RECOMMENDATIONS for the future of Somerset’s libraries service have been unveiled today (Tuesday), with a final decision expected to be made on November 5.

A detailed report sets out how libraries would continue to be delivered across the county.

It recommends that 19 existing library buildings be retained by cash-strapped Somerset County Council.

For the remaining 15 library buildings, the authority would seek to develop community library partnerships (CLPs), where local groups would support the buildings in partnership with County Hall.

Where this proves not to be possible, library buildings would close and alternative means of delivering library services in communities such as outreach services and/or mobile library stops would be implemented.

The 19 libraries where services are recommended to remain the same are: Bridgwater town centre, Burnham-on-Sea, Chard, Cheddar, Crewkerne, Dulverton, Frome, Glastonbury, Ilminster, Langport, Martock, Minehead, Shepton Mallet (likely to move to a new location, which would be determined next year), Taunton town centre, Wellington, Wells, Williton, Wincanton and Yeovil town centre.

CLPs expressions of interest will now be invited from the following 15 communities: Bishops Lydeard, Bruton, Castle Cary, Highbridge, Milborne Port, Nether Stowey, North Petherton, Porlock (with the aim to continue its existing CLP in its present format), Priorswood (Taunton), Somerton, Street, South Petherton, Sunningdale (Yeovil), Watchet and Wiveliscombe.

Cllr David Hall, cabinet member with responsibility for libraries at Somerset County Council, said: "We received excellent feedback from this year’s library services consultation and thank you to everyone who took part.

"It reinforced what we already knew; strong, thriving, modernised library services are as important to you as they are to us.

"Many people told us they would prefer no changes to our libraries service, however staying the same is not an option if we are to put the libraries service on a sustainable footing for the future.

"We have listened, and the recommendations have taken account of the feedback.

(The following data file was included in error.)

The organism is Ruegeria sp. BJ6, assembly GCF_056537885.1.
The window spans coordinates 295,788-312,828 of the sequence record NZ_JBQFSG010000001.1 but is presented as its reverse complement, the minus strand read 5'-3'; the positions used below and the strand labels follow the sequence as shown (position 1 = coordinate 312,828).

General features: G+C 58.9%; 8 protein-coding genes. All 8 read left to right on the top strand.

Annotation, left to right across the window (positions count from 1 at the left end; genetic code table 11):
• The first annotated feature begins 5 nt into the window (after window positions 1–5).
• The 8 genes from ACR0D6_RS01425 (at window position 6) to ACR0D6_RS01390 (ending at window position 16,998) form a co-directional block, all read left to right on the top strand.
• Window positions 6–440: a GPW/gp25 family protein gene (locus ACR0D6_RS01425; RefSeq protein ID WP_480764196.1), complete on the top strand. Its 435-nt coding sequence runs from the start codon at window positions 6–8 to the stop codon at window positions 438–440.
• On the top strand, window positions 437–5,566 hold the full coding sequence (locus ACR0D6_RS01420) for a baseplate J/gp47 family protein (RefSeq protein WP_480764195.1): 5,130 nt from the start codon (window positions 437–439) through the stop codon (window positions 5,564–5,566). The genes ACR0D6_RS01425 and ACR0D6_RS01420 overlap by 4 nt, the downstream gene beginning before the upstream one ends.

"We are making funds available to support CLPs and we are proposing to restructure libraries management in a bid to keep costs down.

"We’re now recommending changes to fewer libraries than set out in the original consultation proposals. We are also following up suggestions made by communities.

"This is a once in a generation review. The network of library buildings in Somerset has remained unchanged for around 40 years.

"We have to modernise library services and re-design them to meet local needs more effectively.

"We need to strike the right balance of delivering a thriving, dynamic and comprehensive library service, which meets our statutory obligations, whilst living within our financial means."

The 15 communities which would be affected by the recommendations are now invited to submit a CLP expression of interest by midday on Thursday, November 15.

If unable to agree CLPs, alternative library services as set out in the report would be implemented, such as outreach services and mobile van library stops, and library buildings could start to close from early 2019.

Cllr Hall added: "We are heartened by the number of communities interested in exploring CLPs.

"This model has worked well in Porlock for the last four years and in many other libraries across the country.

"We are committed to supporting CLPs through training, ongoing technical support, the provision of book stock, including a regular supply of new books, and ICT equipment such as computers, printers and scanners.

"Some would receive ongoing financial support. If we are unable to develop CLPs, we will meet our legal duty to provide library services in other ways."

The recommendation report will go to scrutiny committee for policy and place on Wednesday, October 24, before cabinet makes a final decision on November 5.

If approved, implementation would start from January 2019.